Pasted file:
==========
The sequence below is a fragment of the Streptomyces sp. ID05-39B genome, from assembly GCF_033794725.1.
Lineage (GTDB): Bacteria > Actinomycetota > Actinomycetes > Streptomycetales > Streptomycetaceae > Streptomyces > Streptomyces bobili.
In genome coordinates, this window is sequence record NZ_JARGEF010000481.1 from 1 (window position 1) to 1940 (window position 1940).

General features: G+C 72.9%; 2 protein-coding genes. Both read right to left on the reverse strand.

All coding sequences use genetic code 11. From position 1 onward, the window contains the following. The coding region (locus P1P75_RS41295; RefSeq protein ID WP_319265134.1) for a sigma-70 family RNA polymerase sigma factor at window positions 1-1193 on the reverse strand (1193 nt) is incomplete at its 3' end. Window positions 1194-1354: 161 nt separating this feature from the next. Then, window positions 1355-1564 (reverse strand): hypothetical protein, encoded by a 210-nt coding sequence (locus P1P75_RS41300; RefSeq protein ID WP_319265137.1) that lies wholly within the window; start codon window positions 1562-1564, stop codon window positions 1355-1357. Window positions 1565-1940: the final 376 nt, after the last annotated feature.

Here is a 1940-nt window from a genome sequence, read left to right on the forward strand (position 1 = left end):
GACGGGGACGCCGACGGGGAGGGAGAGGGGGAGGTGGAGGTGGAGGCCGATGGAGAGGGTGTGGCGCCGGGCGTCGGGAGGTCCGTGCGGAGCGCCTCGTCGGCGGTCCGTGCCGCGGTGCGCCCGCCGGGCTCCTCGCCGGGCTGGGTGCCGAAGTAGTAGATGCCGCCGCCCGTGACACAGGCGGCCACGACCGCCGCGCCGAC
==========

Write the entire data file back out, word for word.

The sequence below is a fragment of the Streptomyces sp. ID05-39B genome, from assembly GCF_033794725.1.
Lineage (GTDB): Bacteria > Actinomycetota > Actinomycetes > Streptomycetales > Streptomycetaceae > Streptomyces > Streptomyces bobili.
In genome coordinates, this window is sequence record NZ_JARGEF010000481.1 from 1 (window position 1) to 1940 (window position 1940).

General features: G+C 72.9%; 2 protein-coding genes. Both read right to left on the reverse strand.

All coding sequences use genetic code 11. From position 1 onward, the window contains the following. The coding region (locus P1P75_RS41295; RefSeq protein ID WP_319265134.1) for a sigma-70 family RNA polymerase sigma factor at window positions 1-1193 on the reverse strand (1193 nt) is incomplete at its 3' end. Window positions 1194-1354: 161 nt separating this feature from the next. Then, window positions 1355-1564 (reverse strand): hypothetical protein, encoded by a 210-nt coding sequence (locus P1P75_RS41300; RefSeq protein ID WP_319265137.1) that lies wholly within the window; start codon window positions 1562-1564, stop codon window positions 1355-1357. Window positions 1565-1940: the final 376 nt, after the last annotated feature.

Here is a 1940-nt window from a genome sequence, read left to right on the forward strand (position 1 = left end):
GACGGGGACGCCGACGGGGAGGGAGAGGGGGAGGTGGAGGTGGAGGCCGATGGAGAGGGTGTGGCGCCGGGCGTCGGGAGGTCCGTGCGGAGCGCCTCGTCGGCGGTCCGTGCCGCGGTGCGCCCGCCGGGCTCCTCGCCGGGCTGGGTGCCGAAGTAGTAGATGCCGCCGCCCGTGACACAGGCGGCCACGACCGCCGCGCCGAC